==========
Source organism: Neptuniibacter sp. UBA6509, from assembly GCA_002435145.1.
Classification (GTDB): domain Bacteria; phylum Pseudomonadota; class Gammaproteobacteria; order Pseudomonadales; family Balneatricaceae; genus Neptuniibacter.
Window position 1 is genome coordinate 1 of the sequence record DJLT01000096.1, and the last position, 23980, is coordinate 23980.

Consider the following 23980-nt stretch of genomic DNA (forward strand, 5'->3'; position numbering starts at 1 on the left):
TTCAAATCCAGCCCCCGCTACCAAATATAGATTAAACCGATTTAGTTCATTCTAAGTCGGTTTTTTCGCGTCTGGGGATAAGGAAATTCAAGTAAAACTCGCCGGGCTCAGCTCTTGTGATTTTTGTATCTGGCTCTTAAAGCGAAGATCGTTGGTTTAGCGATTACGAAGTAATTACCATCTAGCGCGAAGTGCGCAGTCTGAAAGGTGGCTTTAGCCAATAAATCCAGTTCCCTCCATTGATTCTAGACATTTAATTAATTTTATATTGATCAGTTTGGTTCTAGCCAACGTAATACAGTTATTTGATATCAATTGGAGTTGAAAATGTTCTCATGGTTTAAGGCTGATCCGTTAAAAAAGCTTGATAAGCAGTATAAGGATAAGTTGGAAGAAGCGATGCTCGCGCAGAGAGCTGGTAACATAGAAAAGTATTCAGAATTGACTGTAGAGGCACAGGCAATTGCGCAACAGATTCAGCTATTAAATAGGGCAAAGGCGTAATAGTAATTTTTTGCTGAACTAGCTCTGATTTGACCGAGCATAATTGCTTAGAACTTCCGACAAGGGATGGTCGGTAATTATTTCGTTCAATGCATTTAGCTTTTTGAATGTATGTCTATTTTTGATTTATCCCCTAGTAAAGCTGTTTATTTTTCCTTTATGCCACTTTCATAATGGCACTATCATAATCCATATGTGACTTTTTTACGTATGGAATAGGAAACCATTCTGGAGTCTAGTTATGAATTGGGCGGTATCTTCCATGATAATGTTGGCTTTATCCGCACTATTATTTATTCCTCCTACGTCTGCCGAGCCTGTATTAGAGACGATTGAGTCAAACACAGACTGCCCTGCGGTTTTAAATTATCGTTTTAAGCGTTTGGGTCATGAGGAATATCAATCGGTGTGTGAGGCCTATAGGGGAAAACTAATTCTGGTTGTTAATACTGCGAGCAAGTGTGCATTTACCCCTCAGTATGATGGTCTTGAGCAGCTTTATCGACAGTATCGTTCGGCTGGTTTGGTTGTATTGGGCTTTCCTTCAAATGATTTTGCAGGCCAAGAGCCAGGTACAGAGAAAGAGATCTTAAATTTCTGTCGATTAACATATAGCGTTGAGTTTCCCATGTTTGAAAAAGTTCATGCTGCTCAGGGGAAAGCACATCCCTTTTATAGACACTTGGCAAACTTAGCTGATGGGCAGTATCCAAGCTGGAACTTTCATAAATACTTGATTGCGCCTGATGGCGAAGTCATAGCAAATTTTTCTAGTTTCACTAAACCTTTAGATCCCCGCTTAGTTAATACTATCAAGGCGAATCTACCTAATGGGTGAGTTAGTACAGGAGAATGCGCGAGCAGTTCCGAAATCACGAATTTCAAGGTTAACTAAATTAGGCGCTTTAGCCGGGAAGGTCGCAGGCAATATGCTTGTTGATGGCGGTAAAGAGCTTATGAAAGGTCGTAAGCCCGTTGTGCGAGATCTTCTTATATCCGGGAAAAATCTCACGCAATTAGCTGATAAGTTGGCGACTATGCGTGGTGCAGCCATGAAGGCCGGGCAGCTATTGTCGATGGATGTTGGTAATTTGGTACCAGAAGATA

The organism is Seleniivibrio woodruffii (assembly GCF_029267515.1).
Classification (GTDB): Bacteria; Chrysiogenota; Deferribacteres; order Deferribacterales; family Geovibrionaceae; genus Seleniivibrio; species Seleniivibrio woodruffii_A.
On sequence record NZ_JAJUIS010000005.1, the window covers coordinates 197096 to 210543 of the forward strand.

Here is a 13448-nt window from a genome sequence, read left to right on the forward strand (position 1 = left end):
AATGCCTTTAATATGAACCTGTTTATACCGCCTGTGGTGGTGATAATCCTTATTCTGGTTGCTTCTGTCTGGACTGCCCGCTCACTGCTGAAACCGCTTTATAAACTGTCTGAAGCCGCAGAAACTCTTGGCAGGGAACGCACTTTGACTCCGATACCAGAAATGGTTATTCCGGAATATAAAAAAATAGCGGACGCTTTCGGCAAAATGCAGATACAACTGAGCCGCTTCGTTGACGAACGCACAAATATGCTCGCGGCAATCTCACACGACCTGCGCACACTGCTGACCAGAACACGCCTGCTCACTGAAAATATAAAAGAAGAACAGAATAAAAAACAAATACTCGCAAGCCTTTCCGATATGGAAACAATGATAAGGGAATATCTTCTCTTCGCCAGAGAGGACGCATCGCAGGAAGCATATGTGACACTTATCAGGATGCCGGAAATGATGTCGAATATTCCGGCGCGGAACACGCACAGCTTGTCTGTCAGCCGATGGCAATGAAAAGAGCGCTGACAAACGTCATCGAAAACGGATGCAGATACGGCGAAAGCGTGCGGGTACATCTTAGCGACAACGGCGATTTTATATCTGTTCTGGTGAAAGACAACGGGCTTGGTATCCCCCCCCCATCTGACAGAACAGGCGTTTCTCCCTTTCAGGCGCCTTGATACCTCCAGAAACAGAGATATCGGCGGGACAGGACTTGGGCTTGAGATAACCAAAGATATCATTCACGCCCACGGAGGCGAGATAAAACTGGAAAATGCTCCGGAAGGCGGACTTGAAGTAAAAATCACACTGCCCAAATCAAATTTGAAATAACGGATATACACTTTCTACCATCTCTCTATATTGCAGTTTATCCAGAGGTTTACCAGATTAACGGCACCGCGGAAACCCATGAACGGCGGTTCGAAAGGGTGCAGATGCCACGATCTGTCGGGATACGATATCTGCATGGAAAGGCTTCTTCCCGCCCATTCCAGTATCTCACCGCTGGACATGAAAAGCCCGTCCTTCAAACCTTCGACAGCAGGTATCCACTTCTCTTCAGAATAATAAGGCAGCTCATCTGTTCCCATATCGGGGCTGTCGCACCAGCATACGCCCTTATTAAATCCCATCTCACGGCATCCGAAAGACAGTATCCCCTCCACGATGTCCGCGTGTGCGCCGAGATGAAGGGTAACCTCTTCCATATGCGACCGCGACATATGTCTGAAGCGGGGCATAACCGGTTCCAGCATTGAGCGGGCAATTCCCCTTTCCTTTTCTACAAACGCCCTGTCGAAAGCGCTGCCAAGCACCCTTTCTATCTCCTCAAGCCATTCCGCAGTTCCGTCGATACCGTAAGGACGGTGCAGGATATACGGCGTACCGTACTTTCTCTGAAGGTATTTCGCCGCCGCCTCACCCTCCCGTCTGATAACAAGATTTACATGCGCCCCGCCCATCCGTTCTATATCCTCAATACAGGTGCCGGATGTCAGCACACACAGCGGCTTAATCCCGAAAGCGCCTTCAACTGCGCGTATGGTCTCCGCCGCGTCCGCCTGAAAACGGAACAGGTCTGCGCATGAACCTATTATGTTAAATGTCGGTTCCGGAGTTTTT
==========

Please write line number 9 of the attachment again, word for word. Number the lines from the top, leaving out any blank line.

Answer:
Here is a 13448-nt window from a genome sequence, read left to right on the forward strand (position 1 = left end):